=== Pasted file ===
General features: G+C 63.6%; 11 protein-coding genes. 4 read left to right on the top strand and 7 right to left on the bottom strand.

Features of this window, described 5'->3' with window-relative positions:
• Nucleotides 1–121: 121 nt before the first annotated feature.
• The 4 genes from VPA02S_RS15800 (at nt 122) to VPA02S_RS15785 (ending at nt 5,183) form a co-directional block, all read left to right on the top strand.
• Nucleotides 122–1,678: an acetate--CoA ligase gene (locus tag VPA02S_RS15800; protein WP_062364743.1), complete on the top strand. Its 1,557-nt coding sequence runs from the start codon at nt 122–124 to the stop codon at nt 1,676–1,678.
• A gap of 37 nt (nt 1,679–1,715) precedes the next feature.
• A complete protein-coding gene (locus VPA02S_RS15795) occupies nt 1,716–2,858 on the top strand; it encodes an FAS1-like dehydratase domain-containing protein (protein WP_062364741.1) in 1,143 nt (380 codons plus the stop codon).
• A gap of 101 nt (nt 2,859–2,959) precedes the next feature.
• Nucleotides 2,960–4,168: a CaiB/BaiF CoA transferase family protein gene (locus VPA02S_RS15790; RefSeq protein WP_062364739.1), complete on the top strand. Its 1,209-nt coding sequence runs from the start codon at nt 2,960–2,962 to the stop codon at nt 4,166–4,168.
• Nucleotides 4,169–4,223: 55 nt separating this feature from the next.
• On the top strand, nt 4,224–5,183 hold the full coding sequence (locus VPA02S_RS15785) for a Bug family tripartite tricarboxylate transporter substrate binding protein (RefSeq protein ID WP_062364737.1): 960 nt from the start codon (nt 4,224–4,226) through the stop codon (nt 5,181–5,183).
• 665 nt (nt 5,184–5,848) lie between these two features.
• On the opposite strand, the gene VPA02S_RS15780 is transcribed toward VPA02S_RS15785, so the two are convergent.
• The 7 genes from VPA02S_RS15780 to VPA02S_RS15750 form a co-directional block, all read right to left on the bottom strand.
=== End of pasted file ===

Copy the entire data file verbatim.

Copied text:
General features: G+C 63.6%; 11 protein-coding genes. 4 read left to right on the top strand and 7 right to left on the bottom strand.

Features of this window, described 5'->3' with window-relative positions:
• Nucleotides 1–121: 121 nt before the first annotated feature.
• The 4 genes from VPA02S_RS15800 (at nt 122) to VPA02S_RS15785 (ending at nt 5,183) form a co-directional block, all read left to right on the top strand.
• Nucleotides 122–1,678: an acetate--CoA ligase gene (locus tag VPA02S_RS15800; protein WP_062364743.1), complete on the top strand. Its 1,557-nt coding sequence runs from the start codon at nt 122–124 to the stop codon at nt 1,676–1,678.
• A gap of 37 nt (nt 1,679–1,715) precedes the next feature.
• A complete protein-coding gene (locus VPA02S_RS15795) occupies nt 1,716–2,858 on the top strand; it encodes an FAS1-like dehydratase domain-containing protein (protein WP_062364741.1) in 1,143 nt (380 codons plus the stop codon).
• A gap of 101 nt (nt 2,859–2,959) precedes the next feature.
• Nucleotides 2,960–4,168: a CaiB/BaiF CoA transferase family protein gene (locus VPA02S_RS15790; RefSeq protein WP_062364739.1), complete on the top strand. Its 1,209-nt coding sequence runs from the start codon at nt 2,960–2,962 to the stop codon at nt 4,166–4,168.
• Nucleotides 4,169–4,223: 55 nt separating this feature from the next.
• On the top strand, nt 4,224–5,183 hold the full coding sequence (locus VPA02S_RS15785) for a Bug family tripartite tricarboxylate transporter substrate binding protein (RefSeq protein ID WP_062364737.1): 960 nt from the start codon (nt 4,224–4,226) through the stop codon (nt 5,181–5,183).
• 665 nt (nt 5,184–5,848) lie between these two features.
• On the opposite strand, the gene VPA02S_RS15780 is transcribed toward VPA02S_RS15785, so the two are convergent.
• The 7 genes from VPA02S_RS15780 to VPA02S_RS15750 form a co-directional block, all read right to left on the bottom strand.